Virtual care has also exploded over the last several months with survey data indicating it is here to stay. A CVS Health survey data from 1,000 people showed 48% were more likely to connect with a provider if the conversation was through digital messaging, 32% were more likely to communicate through telehealth and 30% were willing to use a virtual office visit.

Many patients adopted virtual care during the pandemic out of necessity but now it’s clear they want those services to stick around after the health crisis is over. An Accenture survey shed light on what patients like about communicating with their doctors digitally. Many noted that virtual care was more personal, more convenient and timelier.

Lastly, hospitals have traditionally relied on human clinicians to assign patients to beds and make decisions about when to send them home or back to the hospital. Now, with COVID-19 elevating the need to keep patients out of the hospital who don’t need to be there, providers are turning to Artificial Intelligence (AI) for support. STAT explored how the technology is helping them plan discharges and assess readmissions risk.

 

 

Healthcare IT stories you may have missed – 06/11/20

Healthcare IT stories you may have missed – 06/11/20

The economic and societal impact of the global pandemic cannot be understated. New initiatives, regulatory updates, and national survey data spotlight both the challenges and opportunities on our nation’s path to recovery.

For individuals who have been out of work due to the coronavirus outbreak, contact tracing is emerging as a potential job opportunity. It has been widely accepted that contact tracing will be essential to the country’s reopening efforts, but proper training will be a critical success factor. CNBC recently reported that to help enlist tracers across the country, Johns Hopkins has created a free six-hour online course for contact tracing. So far, more than 250,000 people have enrolled, and 70,000 people have passed.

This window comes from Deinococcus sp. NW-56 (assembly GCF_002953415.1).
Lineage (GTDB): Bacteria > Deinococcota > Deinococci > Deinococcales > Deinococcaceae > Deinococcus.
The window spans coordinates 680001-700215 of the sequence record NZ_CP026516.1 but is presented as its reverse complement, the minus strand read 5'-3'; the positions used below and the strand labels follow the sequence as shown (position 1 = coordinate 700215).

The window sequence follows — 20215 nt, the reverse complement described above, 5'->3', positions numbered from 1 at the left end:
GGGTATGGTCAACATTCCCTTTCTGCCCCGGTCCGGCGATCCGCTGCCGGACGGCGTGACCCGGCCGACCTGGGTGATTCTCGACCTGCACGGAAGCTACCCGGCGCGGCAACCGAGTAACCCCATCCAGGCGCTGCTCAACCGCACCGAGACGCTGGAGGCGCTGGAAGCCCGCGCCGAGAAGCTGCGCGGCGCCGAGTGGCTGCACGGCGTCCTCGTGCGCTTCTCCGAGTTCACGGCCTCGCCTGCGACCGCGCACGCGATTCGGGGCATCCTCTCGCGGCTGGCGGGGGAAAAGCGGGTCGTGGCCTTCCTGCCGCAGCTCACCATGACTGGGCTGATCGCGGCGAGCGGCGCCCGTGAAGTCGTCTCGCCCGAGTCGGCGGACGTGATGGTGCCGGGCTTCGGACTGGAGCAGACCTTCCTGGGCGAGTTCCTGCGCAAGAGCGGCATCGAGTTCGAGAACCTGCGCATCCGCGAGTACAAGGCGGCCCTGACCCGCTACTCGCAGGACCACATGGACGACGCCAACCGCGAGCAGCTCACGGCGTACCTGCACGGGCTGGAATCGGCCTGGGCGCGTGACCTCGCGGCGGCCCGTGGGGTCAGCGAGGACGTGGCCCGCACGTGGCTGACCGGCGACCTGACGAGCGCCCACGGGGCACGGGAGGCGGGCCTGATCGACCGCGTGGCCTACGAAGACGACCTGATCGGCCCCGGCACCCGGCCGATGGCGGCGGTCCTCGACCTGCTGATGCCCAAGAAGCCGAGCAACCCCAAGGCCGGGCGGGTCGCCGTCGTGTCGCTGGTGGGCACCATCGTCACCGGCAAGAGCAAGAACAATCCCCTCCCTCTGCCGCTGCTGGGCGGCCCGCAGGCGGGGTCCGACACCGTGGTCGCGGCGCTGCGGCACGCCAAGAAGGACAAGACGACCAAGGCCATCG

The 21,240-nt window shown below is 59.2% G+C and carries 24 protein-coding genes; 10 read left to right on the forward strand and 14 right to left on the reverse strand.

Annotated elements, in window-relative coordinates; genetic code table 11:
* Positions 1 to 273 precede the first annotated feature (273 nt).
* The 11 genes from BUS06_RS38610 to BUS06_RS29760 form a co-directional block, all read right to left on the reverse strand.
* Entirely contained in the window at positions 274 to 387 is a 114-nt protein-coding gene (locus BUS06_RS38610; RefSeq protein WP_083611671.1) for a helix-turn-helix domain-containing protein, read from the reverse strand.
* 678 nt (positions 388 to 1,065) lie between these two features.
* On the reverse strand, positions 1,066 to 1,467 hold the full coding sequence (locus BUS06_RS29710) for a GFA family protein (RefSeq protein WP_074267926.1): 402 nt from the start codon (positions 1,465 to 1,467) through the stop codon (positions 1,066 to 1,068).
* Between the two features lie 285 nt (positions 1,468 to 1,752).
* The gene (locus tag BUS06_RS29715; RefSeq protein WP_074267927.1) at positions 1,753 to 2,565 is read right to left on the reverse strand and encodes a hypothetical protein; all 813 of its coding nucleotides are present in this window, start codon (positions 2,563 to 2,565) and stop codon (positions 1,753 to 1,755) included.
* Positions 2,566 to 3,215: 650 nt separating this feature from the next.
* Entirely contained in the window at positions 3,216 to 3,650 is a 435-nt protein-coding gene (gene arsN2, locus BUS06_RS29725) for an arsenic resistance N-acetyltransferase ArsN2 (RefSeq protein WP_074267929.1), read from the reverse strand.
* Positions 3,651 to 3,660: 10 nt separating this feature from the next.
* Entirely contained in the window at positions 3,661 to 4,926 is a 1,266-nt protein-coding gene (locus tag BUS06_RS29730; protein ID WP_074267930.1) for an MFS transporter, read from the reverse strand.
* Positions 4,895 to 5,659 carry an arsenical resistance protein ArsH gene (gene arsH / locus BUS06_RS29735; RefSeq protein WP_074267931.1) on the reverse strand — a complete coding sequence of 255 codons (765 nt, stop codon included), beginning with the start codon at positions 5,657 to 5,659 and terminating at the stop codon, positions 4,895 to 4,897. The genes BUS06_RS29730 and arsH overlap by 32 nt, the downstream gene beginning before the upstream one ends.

To help address clear disparities in the pandemic’s impact, federal officials announced that labs will be required to report demographic information for people tested for COVID19 such as race, ethnicity, age and gender along with their test results starting Aug. 1. The Washington Post reported that, “In announcing the rules, Brett Giroir, an assistant secretary of the Department of Health and Human Services who is in charge of the government’s coronavirus testing response, acknowledged what Democrats, public health experts and civil rights leaders have complained about for months.”

Additionally, a new poll from Kaiser Family Foundation shows that nearly half of Americans delayed medical care due to COVID-19. The data does not surprise many in the medical field, and they recognize it is likely to cause big problems down the road. Of those who went without seeing a doctor, 11% experienced a worsened medical condition. Moreover, nearly 40% said stress related to the pandemic has negatively impacted their mental health.